We find the circuit court plainly erred in making factual determinations based upon assertions in the defendant's motion to dismiss. Moreover, we take this opportunity to reaffirm our century-old rule that a plaintiff's complaint need only plead a cause of action; a plaintiff is under no duty to anticipate or attempt to defuse the defenses that might be raised in the defendant's answer. The plaintiff's complaint asserted that the defendant owed him a duty of care, alleged that the defendant breached that duty, and claimed that the plaintiff was injured as a proximate result of the breach. The plaintiff was under no obligation to anticipate and plead around any and all possible claims that might be asserted by the defendant – including a claim that the plaintiff might have been a trespasser or that a hazard was "open and obvious."

As set forth below, we reverse the circuit court's dismissal order, reinstate the plaintiff's complaint, and remand the case for further proceedings.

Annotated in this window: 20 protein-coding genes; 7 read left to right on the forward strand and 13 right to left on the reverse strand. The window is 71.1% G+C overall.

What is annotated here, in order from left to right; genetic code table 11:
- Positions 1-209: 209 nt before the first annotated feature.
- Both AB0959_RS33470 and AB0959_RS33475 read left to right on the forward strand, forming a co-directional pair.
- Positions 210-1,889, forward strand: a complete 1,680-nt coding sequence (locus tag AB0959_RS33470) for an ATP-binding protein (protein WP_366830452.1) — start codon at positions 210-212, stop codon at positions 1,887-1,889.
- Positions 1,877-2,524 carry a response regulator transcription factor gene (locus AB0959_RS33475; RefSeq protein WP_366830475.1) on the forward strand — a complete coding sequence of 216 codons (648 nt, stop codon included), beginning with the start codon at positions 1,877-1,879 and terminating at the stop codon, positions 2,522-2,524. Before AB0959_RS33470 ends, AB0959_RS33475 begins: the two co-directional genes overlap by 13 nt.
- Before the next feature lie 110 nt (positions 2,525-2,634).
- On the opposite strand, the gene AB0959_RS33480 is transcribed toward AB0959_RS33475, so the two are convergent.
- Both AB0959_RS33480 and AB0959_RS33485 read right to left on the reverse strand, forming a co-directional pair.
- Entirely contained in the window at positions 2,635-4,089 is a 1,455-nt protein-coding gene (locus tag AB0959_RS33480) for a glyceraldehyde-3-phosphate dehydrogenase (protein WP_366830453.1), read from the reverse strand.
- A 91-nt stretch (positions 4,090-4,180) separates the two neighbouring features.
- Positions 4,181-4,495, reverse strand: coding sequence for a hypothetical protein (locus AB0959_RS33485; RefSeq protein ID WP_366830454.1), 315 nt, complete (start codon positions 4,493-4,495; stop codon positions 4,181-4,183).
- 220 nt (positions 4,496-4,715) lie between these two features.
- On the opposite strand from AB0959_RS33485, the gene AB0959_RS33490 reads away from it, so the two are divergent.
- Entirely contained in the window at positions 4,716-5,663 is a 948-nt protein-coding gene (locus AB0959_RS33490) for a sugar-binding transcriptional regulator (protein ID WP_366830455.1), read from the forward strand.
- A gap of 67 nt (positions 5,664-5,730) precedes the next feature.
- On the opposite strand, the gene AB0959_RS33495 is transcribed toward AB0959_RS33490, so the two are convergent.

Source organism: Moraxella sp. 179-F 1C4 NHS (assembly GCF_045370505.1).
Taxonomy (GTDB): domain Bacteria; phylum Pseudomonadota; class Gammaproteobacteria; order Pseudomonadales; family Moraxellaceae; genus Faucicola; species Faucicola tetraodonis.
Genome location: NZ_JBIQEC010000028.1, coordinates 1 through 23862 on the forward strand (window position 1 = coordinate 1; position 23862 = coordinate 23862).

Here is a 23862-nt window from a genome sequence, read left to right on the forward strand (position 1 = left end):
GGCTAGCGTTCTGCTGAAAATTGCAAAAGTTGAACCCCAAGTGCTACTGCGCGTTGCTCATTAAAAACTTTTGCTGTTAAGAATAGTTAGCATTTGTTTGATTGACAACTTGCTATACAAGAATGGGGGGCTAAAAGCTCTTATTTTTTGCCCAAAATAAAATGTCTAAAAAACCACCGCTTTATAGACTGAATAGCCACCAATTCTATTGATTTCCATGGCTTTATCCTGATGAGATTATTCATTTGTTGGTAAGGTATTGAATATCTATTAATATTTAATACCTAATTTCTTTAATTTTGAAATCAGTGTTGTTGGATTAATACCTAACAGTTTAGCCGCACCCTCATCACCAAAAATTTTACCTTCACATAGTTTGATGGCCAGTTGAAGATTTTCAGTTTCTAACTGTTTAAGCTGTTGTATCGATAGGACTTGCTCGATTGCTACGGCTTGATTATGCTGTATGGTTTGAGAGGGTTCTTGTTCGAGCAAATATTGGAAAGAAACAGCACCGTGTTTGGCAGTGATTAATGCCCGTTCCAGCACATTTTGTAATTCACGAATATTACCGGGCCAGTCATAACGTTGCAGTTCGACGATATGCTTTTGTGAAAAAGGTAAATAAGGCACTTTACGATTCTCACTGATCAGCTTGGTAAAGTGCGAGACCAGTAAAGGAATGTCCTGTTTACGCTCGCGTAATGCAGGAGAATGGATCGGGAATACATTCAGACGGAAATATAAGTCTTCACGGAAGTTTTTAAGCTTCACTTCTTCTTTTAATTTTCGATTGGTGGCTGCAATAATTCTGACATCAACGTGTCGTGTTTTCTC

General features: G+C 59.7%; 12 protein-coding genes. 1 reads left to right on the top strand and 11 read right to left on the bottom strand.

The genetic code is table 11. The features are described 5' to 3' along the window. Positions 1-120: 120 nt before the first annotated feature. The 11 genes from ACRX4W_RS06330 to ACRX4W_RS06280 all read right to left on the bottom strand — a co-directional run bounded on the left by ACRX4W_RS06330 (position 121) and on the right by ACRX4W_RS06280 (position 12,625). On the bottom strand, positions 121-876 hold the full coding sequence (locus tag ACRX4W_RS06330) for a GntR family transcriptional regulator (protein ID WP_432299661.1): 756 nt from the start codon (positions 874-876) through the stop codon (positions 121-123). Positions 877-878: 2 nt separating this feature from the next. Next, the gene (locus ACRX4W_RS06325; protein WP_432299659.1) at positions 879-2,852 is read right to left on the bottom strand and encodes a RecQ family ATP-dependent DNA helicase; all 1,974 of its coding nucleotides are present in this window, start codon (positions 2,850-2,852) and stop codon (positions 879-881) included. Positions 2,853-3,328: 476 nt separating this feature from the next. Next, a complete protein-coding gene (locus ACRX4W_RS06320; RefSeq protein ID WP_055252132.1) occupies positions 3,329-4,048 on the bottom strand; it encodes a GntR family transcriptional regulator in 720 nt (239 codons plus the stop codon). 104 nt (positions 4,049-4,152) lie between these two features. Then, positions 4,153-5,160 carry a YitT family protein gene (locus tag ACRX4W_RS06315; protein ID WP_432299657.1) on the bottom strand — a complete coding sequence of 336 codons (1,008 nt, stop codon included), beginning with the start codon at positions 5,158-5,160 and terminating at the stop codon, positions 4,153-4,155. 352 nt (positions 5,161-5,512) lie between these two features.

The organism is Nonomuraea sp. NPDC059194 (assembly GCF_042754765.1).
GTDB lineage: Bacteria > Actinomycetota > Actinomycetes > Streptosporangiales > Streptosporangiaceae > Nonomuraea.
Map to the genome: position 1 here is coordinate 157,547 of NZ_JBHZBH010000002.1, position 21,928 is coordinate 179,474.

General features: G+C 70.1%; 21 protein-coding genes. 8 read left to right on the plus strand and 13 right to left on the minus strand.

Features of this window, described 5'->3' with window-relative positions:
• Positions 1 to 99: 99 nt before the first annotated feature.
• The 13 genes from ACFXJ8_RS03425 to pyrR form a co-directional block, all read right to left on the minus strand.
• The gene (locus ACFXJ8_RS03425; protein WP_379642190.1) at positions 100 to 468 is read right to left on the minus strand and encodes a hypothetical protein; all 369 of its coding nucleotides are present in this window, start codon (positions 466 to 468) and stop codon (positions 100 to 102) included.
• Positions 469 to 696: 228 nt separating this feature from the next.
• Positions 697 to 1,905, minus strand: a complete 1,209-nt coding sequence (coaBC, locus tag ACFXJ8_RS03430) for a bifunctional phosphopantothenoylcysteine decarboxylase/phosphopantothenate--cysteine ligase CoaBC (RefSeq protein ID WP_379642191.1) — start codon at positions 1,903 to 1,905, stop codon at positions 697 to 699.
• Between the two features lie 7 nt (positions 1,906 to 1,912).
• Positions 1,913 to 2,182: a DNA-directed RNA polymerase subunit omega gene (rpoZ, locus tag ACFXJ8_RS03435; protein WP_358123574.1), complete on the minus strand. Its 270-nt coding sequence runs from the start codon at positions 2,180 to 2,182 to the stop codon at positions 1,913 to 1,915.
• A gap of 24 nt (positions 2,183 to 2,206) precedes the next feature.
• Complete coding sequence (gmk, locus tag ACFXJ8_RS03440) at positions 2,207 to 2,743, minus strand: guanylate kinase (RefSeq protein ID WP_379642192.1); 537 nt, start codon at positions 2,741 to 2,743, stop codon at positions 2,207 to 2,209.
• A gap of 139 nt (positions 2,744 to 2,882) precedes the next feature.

I. Factual and Procedural Background

In this appeal, we consider whether a plaintiff's complaint sufficiently asserts a claim upon which relief can be granted. Because the preference is to decide cases on their merits, we must construe the complaint in the light most favorable to the plaintiff and take all allegations in the complaint as true. Mountaineer Fire & Rescue Equip., LLC v. City Nat'l Bank of W. Va. , 244 W. Va. 508, ––––, 854 S.E.2d 870, 877 (2020).

The complaint alleges that on September 18, 2017, plaintiff Ronald A. Gable visited a residence in Wheeling, West Virginia. The residence has a front porch and front steps, and the plaintiff went on to the porch. The complaint maintains that there were "golf balls and other objects and debris ... [on] the surface of the aforesaid steps and front porch[.]" The plaintiff asserts that, because of this debris, he slipped and fell to the ground, "severely and permanently injuring himself."1